McSparran, F., Schaffner, P., Latta, J., Pagliere, A., Powell, C., & Stoeffler, M. (2001). Middle English Dictionary. University of Michigan. Retrieved from http://quod.lib.umich.edu/m/med/
When single entries are used in the main text of your paper or assignment, you can refer to them by specifying the headword of the entry and its part of speech category in addition to the dictionary name or author, e.g. (“gon, v.”, MED). In case of homonyms, you should also add the number used to distinguish between homonyms in the dictionary, e.g. (“liken, v.1.”, MED).
Quotations from the Middle English Dictionary can be cited by referring to the reference stencil in blue and stating the MED entry which contains the text example, e.g. ((a1387) Trev.Higd.(StJ-C-H.1) 1.59 as cited in “gon, v.”, MED).
2.4 Exercises for Using the Middle English Dictionary
You want to find out more about the history of the English lexical verb like. The MED is a great tool to find out more about this verb and its characteristics during older stages of the English language. What can you find out about the verb regarding its form in Middle English and its source of origin?
Word meanings can change, extend or disappear over longer time periods. Does like still mean today what it meant in Middle English? Are there any related forms with different meanings?
What can you learn about the argument structure of the verb like including its thematic roles and morphological realization. What about its transitivity, situation type and aspect?
The Bosworth-Toller Anglo-Saxon Dictionary (Bosworth, Toller, Christ, & Tichý, 2010) is an alphabetical overview of the lexicon of Old English, i.e. the English spoken between approximately 700–1100. It is a free web resource which can be accessed at https://bosworthtoller.com.
3.1 How to look for words in the Bosworth-Toller Anglo-Saxon Dictionary
The landing page of the dictionary provides two different tools for searching the dictionary. You can either browse the dictionary from A to Z by using the menu located at the top of the page (see Figure 14 (1)). Clicking on a letter directs you to a list of headwords starting with this letter and the entries connected to them.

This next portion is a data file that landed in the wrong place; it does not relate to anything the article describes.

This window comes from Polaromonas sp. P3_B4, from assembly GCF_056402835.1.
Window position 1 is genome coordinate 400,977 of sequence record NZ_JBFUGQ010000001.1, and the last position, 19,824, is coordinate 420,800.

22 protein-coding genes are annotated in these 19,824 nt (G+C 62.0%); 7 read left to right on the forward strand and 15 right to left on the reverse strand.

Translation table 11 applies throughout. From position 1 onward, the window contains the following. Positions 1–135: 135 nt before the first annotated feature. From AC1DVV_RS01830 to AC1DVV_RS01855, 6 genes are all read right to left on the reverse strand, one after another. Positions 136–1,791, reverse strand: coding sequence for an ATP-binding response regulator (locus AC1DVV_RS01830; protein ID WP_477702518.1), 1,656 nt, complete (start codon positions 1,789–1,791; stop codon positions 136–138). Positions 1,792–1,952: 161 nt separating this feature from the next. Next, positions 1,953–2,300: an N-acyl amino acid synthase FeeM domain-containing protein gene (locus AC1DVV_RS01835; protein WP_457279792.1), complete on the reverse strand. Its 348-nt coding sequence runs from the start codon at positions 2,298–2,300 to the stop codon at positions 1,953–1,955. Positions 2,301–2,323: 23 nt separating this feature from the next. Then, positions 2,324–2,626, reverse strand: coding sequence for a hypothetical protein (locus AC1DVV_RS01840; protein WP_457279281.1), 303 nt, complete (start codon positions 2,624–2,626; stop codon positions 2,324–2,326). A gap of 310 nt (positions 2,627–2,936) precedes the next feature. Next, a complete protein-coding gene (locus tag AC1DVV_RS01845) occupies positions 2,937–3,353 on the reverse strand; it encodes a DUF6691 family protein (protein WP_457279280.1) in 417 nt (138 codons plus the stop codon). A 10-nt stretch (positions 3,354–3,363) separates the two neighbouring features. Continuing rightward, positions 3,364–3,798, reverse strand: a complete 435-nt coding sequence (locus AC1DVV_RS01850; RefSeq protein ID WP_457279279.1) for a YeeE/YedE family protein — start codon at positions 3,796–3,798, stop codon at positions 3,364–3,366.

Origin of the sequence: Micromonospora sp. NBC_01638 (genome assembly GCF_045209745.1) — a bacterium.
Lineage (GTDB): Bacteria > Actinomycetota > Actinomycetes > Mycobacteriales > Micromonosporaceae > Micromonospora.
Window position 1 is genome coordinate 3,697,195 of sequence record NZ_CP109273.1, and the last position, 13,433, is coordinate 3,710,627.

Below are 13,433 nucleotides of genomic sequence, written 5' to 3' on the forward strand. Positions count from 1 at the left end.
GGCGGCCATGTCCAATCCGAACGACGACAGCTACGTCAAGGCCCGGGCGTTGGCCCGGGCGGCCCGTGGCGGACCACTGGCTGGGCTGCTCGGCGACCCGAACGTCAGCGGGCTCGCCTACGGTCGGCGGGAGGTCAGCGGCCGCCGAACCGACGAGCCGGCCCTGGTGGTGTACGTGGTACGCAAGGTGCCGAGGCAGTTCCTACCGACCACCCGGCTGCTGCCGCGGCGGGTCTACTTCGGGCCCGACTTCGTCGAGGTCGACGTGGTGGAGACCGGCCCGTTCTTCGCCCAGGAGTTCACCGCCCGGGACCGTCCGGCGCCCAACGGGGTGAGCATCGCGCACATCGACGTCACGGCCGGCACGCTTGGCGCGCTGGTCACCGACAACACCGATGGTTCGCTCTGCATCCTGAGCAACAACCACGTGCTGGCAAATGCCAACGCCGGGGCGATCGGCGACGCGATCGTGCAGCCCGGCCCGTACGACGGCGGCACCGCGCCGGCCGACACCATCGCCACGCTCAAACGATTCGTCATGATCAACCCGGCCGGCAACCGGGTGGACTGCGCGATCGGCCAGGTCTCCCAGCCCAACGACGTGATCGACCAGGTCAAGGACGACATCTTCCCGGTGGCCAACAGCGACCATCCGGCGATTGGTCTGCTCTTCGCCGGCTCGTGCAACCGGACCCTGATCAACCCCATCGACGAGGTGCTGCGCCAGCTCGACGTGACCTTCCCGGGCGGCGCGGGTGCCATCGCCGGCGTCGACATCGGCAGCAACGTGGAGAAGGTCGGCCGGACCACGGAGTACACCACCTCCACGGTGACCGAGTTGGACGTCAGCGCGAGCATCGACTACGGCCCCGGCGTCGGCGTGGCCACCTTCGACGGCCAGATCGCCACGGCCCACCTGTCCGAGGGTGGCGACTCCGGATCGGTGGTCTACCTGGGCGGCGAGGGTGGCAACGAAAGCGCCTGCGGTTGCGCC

3.1.1 Headword Search
Alternatively, you can use the search box located on the left of the site (see Figure 14 (2)). You can enter any search terms you are looking for into the box. Special characters that are not on your keyboard are located above the search box. Note that the quick search does not only return entries for headwords that exactly match your search term but finds any entries that contain your search term in their head word.
3.1.2 Advanced Search Options
If a quick search is not possible because your search is too complex, you also have the option of conducting an Advanced search. Here, you can choose between a search for features, a search for wildcards and also a search for regular expressions.
If you decide to carry out a search for specific features, you have multiple options for finding the lexical material you are looking for. Firstly, you can choose between searching for a headword or searching for an entry that contains your search term. You can also check the boxes in order to select features that have to match the word you are looking for. The dropdown menu also enables you to specify the conditions of your search.
3.1.3 Search Results